I send My messenger ahead of You who will prepare Your way,”

rather than “who will clear the way before Me.” This is that same One, the Logos, who would say during His earthly ministry, “I and My Father are one” (John 10:30).

For someone who knew by heart the wording of the Malachi proph­ecy, hearing this beginning of Mark’s Gospel might have caused them to do a double-take. Jesus’ re­word­ing of the verse was an indirect claim to Divinity.

And we who think we know the Gospel should be having another thought as well: The “beginning of the Gospel” (and scholars tell us that Mark’s was the first Gospel written) starts with two prophecies, linking Malachi 3:1 with Isaiah 40:3. The Gospel starts with the “messenger,” the “voice” who will prepare the way for Messiah’s imminent arrival. This messenger’s job is to straighten, level, and clear the path for His approach, to prepare His way, not just in the arid wastes of some earthly wilderness, but in the desert of the hearts of His people. This herald’s assigned method for this preparation is a powerful message of repentance.

God’s Remarkable Man

Jesus didn’t give the crowd much time to think about what He had just said about John being “the messenger” of the Malachi 3 prophecy, before He moved on to the second prophetic pronounce­ment concerning this one sent to prepare the way. He had their attention focused on John, his ministry, and his message, and on the words of the prophet Malachi, so now He moves their thinking towards His intended goal.

  • 11“Truly I say to you, among those born of women there has not arisen anyone greater than John the Baptist! Yet the one who is least in the kingdom of heaven is greater than he. 12From the days of John the Baptist until now the kingdom of heaven is forcibly entered,8 and violent men seize it for themselves.9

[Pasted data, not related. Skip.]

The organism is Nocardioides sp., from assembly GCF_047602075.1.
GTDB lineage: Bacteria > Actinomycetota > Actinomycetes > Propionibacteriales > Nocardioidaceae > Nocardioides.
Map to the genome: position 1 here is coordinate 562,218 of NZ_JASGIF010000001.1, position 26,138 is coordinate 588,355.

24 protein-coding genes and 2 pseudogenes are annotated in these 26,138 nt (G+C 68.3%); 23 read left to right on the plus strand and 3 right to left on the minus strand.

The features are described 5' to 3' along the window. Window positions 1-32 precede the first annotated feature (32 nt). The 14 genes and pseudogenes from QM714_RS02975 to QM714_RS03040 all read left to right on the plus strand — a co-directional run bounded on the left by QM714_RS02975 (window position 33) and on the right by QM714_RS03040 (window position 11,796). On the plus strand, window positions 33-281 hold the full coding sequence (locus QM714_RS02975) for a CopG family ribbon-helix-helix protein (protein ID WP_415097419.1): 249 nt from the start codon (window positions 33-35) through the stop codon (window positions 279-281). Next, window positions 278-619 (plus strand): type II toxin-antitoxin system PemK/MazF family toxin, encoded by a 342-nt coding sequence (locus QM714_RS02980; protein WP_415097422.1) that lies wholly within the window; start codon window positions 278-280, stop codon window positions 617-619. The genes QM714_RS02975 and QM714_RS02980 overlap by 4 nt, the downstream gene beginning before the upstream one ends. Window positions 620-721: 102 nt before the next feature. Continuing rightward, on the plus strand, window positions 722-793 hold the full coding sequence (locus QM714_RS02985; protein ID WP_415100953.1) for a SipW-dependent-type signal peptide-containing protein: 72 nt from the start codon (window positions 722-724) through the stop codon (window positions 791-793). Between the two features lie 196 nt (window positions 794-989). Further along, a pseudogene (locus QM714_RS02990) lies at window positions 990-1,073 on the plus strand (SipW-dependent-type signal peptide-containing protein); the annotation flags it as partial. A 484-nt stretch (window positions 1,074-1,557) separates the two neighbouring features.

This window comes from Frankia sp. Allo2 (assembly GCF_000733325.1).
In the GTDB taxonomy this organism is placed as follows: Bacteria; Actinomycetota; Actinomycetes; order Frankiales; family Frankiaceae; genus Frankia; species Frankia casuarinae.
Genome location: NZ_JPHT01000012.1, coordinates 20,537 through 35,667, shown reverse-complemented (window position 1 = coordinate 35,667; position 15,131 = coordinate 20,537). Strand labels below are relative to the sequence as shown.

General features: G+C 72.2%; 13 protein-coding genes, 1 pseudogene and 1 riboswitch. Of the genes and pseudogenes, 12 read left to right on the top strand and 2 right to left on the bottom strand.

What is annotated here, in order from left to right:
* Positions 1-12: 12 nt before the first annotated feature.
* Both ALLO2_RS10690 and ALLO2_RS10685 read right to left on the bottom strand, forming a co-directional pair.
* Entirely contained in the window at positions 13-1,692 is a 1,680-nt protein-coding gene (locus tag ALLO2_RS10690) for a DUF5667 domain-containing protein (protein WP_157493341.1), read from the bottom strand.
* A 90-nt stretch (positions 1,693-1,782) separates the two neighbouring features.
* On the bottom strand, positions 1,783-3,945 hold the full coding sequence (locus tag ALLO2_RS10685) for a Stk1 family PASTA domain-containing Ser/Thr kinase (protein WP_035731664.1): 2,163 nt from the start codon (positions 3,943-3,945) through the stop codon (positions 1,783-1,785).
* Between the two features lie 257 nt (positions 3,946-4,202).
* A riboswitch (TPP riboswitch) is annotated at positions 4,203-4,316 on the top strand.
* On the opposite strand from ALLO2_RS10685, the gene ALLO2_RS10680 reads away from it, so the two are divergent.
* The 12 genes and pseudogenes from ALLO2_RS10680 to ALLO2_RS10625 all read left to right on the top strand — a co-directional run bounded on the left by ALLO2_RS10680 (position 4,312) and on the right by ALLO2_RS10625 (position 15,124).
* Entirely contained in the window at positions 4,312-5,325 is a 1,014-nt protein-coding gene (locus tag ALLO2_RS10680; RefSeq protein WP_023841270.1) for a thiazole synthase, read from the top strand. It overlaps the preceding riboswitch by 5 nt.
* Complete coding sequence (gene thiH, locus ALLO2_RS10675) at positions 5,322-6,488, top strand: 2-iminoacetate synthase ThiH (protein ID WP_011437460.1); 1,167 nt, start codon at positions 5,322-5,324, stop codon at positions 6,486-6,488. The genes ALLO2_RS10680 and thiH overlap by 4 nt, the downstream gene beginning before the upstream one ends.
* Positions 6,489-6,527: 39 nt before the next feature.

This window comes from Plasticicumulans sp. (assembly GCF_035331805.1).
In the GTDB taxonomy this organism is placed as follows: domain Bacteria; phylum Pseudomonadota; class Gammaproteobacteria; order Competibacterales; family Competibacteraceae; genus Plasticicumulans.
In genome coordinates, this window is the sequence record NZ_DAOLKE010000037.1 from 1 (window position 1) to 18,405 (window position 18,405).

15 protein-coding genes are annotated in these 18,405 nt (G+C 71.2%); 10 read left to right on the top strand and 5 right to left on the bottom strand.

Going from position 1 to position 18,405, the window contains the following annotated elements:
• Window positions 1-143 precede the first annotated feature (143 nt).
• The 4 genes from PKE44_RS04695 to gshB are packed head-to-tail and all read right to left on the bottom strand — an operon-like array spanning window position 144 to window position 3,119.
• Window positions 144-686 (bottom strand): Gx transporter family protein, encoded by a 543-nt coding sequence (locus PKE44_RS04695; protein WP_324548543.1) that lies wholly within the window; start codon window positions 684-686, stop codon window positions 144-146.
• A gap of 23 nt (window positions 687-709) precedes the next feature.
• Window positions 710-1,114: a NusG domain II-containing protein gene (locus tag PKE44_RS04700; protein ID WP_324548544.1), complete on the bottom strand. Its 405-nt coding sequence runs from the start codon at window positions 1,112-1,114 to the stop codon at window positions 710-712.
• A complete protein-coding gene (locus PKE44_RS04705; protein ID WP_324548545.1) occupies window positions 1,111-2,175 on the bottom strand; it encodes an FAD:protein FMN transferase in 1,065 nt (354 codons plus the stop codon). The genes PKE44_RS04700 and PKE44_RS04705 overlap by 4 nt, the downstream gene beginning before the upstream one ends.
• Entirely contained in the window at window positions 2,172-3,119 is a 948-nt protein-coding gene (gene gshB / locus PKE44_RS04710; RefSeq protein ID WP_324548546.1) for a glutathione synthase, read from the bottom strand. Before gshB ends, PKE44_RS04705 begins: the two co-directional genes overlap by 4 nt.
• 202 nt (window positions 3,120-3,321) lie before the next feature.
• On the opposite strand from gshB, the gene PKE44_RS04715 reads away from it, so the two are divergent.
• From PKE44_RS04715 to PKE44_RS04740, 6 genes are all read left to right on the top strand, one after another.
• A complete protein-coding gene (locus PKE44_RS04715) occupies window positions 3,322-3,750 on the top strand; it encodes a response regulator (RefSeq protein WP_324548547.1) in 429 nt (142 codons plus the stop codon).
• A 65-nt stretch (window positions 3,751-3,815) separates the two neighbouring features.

• 13For all the prophets and the Law prophesied until John. 14And if you are willing to accept it, John himself is Elijah who was to come. 15He who has ears to hear, let him hear.”
  • Matthew 11:11-15

Our temptation, especially in the West, is to rush to the climax, the “Elijah part” of what Jesus is about to unfold (v. 14). Sometimes we’re like foolish children who want to skip all the courses of a savory, gourmet meal because we want to get straight to the “dessert.” We should savor this “meal” that Jesus offers course by course, lest we miss His pièce de résistance, the main course of His banquet.

Great and Greater

Let’s ask again: “What’s the context?” John has sent two disciples to assure himself that Jesus is the Expected One. Those two are eyewitnesses to the miracles taking place through Jesus, and they take back to John their testimony and an encouraging message from Jesus (Matthew 11:2-7). Jesus challenges the crowd to focus their attention on John and his ministry, and he assures them that John the Baptist is the fulfillment of Malachi 3:1 — the messenger sent before the Lord Himself (verse 10). Then He says (verse 11):

“Truly I say to you, among those born of women there has not arisen anyone greater than John the Baptist! Yet the one who is least in the kingdom of heaven is greater than he.”

This incident is so vital to our understanding that the Holy Spirit has graciously provided a “”second witness” to this whole event. Thus He also has Luke record the visit of John’s disciples, Jesus’ response, and His teaching on the Malachi passages (Luke 7:18-30). What Luke adds to this account, as well as how he re-purposes Jesus’ words from this account (in Luke 16), will illuminate our Matthew passage further. Let’s pick Luke up at this point (Luke 7:28):

“I say to you, among those born of women there is no one greater than John; yet he who is least in the kingdom of God10 is greater than he.”

Matthew and Luke both relate a double-barreled blast of astonishing statements from Jesus. Consider what He has just said:

  • “Among those born of women, there is no one greater than John.” Pick anyone you want from the Old Testament — prophet, priest, patriarch, psalmist, scribe, reformer, king, queen, deliverer, law-giver, judge, or warrior — and Jesus says that John stands in the first rank among them. Choose any figure from history (up to the point in time at which Jesus spoke these words) — conquer­or, emperor, philosopher, statesman, hero, explorer, adventurer — and John the Baptist owns a place in the rarefied atmosphere of the most elite.